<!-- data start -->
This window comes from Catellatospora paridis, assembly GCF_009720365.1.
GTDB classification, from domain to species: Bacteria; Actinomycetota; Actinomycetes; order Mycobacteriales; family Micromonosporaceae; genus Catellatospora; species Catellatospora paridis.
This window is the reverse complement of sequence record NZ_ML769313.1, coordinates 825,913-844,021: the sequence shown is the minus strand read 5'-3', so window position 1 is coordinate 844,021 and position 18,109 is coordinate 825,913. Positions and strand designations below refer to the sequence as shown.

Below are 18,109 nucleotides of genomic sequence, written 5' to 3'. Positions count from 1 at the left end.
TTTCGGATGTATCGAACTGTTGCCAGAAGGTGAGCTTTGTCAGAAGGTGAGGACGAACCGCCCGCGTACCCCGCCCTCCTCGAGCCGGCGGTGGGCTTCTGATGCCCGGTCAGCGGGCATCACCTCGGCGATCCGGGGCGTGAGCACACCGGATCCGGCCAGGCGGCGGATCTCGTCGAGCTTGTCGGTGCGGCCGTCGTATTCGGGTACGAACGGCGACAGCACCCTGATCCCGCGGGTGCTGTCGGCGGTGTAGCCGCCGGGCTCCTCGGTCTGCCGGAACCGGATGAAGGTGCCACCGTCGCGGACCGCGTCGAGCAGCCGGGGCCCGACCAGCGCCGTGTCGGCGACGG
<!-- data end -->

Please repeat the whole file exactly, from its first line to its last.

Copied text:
This window comes from Catellatospora paridis, assembly GCF_009720365.1.
GTDB classification, from domain to species: Bacteria; Actinomycetota; Actinomycetes; order Mycobacteriales; family Micromonosporaceae; genus Catellatospora; species Catellatospora paridis.
This window is the reverse complement of sequence record NZ_ML769313.1, coordinates 825,913-844,021: the sequence shown is the minus strand read 5'-3', so window position 1 is coordinate 844,021 and position 18,109 is coordinate 825,913. Positions and strand designations below refer to the sequence as shown.

Below are 18,109 nucleotides of genomic sequence, written 5' to 3'. Positions count from 1 at the left end.
TTTCGGATGTATCGAACTGTTGCCAGAAGGTGAGCTTTGTCAGAAGGTGAGGACGAACCGCCCGCGTACCCCGCCCTCCTCGAGCCGGCGGTGGGCTTCTGATGCCCGGTCAGCGGGCATCACCTCGGCGATCCGGGGCGTGAGCACACCGGATCCGGCCAGGCGGCGGATCTCGTCGAGCTTGTCGGTGCGGCCGTCGTATTCGGGTACGAACGGCGACAGCACCCTGATCCCGCGGGTGCTGTCGGCGGTGTAGCCGCCGGGCTCCTCGGTCTGCCGGAACCGGATGAAGGTGCCACCGTCGCGGACCGCGTCGAGCAGCCGGGGCCCGACCAGCGCCGTGTCGGCGACGG